But many of these gut bugs are “good” or “beneficial” bacteria. The good bacteria in your gut are crucial to your health. They affect your entire body, especially your immune system, and support your overall wellbeing.
In an ideal environment, the good bacteria would outnumber the bad bacteria and you’d have a healthy gut. But it’s all too common for your gut to be unbalanced with a stronger colony of bad bacteria – a condition known as dysbiosis or leaky gut.
When your body is in dysbiosis, the signals that your MGB axis sends to your brain won’t be positive or healthy. So dysbiosis won’t just have physical manifestations, such as digestive issues. It’ll also affect your moods and increase your risk of anxiety.
Long story short: balance your healthy gut bacteria to bad bacteria ratio, and you’re much less likely to experience those waves of anxiety.
Symptoms of an Unhealthy Gut
Poor gut health can affect you physically, emotionally, and mentally. Anxiety is certainly one of the big symptoms that your gut is “off”, but there are numerous others.
In fact, even before you notice your rising anxiety levels, you might start feeling some of the physical symptoms of a gut imbalance:
- Chronic constipation or diarrhea
- Skin problems (rashes, acne, eczema)
- Joint pain
Along with anxiety, there are other mental/emotional symptoms that you may be feeling:
- Trouble concentrating
If you’re experiencing a combination of these symptoms, now would be a great time to take proactive steps to heal your gut and regain your gut microbiome balance.
How to Heal Your Gut
So you’ve decided to take control of your gut health? Congratulations! Along with reducing or even eliminating your anxiety, you’ll soon see and feel the changes in the overall health of your body.
Increase Your Intake of Probiotics
One of the most effective things you can do for your anxiety is to rebalance your gut microbiome, tipping the scales in favor of the good bacteria. How can you do that? By introducing more or more powerful probiotics into your system.
Probiotic-friendly foods contain “good” (beneficial) bacteria. These foods boost the numbers and quality of the beneficial bacteria communities already living in your gut, allowing them to multiply and thrive. Since there’s only so much room in your gut, this will essentially “crowd out” the bad (pathogenic) bacteria.
Another reason probiotics help with gut health is that they act as anti-inflammatory agents which strengthen the intestinal barrier. This improves the gut’s composition and function.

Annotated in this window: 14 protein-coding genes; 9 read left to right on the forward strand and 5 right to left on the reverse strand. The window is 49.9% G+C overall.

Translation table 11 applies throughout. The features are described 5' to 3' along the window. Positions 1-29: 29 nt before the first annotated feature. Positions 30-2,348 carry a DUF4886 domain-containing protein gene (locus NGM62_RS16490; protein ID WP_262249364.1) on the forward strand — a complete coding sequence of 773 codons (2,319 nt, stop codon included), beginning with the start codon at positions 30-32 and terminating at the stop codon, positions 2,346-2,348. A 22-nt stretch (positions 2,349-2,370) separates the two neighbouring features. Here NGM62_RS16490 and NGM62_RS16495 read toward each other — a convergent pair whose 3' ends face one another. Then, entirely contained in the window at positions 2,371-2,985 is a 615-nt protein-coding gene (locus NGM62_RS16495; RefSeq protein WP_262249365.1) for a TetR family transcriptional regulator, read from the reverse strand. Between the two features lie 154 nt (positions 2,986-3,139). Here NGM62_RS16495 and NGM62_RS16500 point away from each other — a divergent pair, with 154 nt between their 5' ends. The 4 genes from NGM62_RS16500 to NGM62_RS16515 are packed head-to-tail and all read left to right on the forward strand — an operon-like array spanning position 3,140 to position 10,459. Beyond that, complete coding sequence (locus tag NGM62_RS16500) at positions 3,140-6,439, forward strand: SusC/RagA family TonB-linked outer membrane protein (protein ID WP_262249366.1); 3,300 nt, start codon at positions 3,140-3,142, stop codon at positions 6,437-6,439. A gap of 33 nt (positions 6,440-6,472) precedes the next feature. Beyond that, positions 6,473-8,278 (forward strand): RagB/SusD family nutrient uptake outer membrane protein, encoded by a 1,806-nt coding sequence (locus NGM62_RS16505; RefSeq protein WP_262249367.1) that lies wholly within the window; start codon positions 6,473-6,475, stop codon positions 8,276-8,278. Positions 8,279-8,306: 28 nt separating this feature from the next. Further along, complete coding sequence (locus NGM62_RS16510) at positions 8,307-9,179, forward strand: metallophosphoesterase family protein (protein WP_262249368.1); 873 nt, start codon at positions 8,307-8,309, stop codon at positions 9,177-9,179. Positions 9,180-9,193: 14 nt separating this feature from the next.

Probiotics can also help reduce anxiety in a more direct manner by lowering the production of stress hormones such as cortisol.
Probiotics are usually found in fermented foods and drinks. Some of the best probiotic-rich foods include:
- Miso soup
- Probiotic yogurt
- Some soft cheeses
- Sourdough bread
If these foods don’t fit with your diet or lifestyle, you can also take probiotic supplements. In that case, here are a few things to keep in mind.
- Only buy probiotics from a trusted source.
- Check labels carefully, especially if you have food allergies or sensitivities. Some probiotics can contain soy or gluten.
- Follow instructions carefully. Some probiotics require refrigeration.
- Check expiration dates.
9 Best Vegan Probiotics For Gut Health
If you do not consume dairy, here are some vegan probiotic foods that are are fantastic when it comes to taking care of your gut health.
Choose the Right Foods
The right vitamins and minerals can also contribute to a healthier gut—and lower your anxiety.
Vitamin D can help regulate your microbiome and increase the diversity of good bacteria. Foods rich in vitamin D include egg yolks, tuna, salmon, orange juice, and vitamin D-fortified milk.
Try to avoid heavily processed, sugary foods. These foods can halt the growth of good bacteria, leaving room for the bad bacteria to take over and creating a gut microbiome imbalance.
Move Your Body
Stay active! Studies show that moderate, age-appropriate exercise can enrich the diversity of your gut microbes. When your gut microbiome is out of balance, with bad bacteria flourishing over the good bacteria, exercise can help you regain the right balance. Regular exercise can also help to relieve anxiety by calming you down from any stressors in your life.